It was in 1957 in Australia that Little Richard told the band he was quitting the business to become a preacher. He had hinted at doing this previously, but Down Under he actually made the decision during a tour. Richard allowed Grady to continue using the name the Upsetters, and when back in the US they toured California with Dee Clark. The band next hooked up with Little Willie John who had a smash hit with “Fever.” Grady recalls that Little Willie John was a wonderful little guy, but kind of wild. They continued to tour with him until a California tour that included Sam Cooke. Cooke wanted the band as his own, so it became Sam Cooke’s band and it toured with him until his early death. Included among the many pictures illustrating Grady’s story is a poster from their early 60s tour of Jamaica.
After Cooke’s death in 1964, Grady Gaines and the Upsetters became the main backing band for Universal Attractions, playing behind the likes of Etta James, Ruth Brown, Bo Diddley, Solomon Burke, Gladys Knight and the Pips, the Crystals, the Supremes and “anybody that was somebody.” And the Upsetters worked hard at being entertaining. Grady himself would put a mic down the barrel of his horn, honk and walk the floor with a 150 foot cable including sometimes going outside and playing on the sidewalk. While Grady noted that he drank moderately, he stayed away from drugs and the Upsetters had few problems with alcohol or drugs.
Grady talks about disco coming in as among the things that led to decline of the Upsetters touring. The remainder of the book details him returning to Houston, playing primarily locally as well as taking employment outside of music. Grady’s Texas Upsetters became a versatile band, doing a revue type of show and playing not simply nightclubs but also private parties and other functions with their considerable versatility. It was at this time that Hammond Scott, and his late brother Nauman, heard Grady and recorded him for Black Top, and this led to some European travel. He also recorded an album "Jump Start,’ that unlike the mostly original material of the Black Top releases, had mostly older material reshaped by Grady and the Upsetters, and they continue to still perform. One thing that comes across throughout this book is the professionalism he conducted throughout his career, still seen today by the fact that he picks up all the band members up for their gigs in the Houston area.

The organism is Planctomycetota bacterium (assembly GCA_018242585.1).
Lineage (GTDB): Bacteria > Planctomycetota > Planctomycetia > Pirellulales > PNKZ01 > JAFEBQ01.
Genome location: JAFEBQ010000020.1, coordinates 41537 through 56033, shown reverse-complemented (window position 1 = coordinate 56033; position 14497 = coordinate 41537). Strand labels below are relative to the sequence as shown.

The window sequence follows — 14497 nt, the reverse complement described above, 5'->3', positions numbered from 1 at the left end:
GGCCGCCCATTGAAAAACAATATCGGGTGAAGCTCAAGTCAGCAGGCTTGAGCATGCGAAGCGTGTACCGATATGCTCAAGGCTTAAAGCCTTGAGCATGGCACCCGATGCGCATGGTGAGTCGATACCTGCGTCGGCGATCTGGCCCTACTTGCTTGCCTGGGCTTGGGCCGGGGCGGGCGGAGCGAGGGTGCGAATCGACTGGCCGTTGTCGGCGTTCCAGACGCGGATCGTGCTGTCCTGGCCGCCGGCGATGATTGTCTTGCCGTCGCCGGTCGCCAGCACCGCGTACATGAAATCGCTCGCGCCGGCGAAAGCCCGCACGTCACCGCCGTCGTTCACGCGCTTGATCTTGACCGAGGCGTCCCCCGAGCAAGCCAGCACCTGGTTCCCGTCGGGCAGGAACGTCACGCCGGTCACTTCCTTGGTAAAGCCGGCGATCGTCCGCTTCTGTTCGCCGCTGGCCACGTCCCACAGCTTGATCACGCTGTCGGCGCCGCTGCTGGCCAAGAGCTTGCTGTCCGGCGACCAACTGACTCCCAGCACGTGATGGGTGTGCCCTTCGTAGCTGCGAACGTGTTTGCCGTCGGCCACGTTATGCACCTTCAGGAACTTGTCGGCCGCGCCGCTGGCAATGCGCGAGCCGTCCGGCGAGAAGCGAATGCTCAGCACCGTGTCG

Over his career Grady has backed 71 artists who are in the Rock and Roll Hall of Fame in Cleveland, likely more than anyone else. Evans is making a case for him being selected as a sideman. Certainly it would be worthy, as would be his induction into the Blues Foundation’ Blues Hall of Fame, as among those 71 artists are more than a handful of Blues Hall of Fame inductees. Additionally his own playing, and his recordings deserve recognition.
There are a couple of minor typos (Amos Milburn called Wilburn), and it might have suited Evans to have looked at the excellent biographies of Sam Cooke, Little Willie John and John Ace, as well as Preston Lauterbach’s book on “The Chitlin Circuit.” The authors do rely on Roger Wood’s marvelous “Down In Houston: Bayou City Blues,” and Charles White’s “The Life and Times of Little Richard” by Charles White. It is surprising that for a University Press book, a number of cites to allmusic.com (not completely reliable although I found no errors here), although most of the material is from Evans’ interviews. In any event, Grady certainly has been out there and this well illustrated volume tells his story in a highly readable and concise manner.
I purchased this. Here is one of Grady's recordings when leading the Upsetters.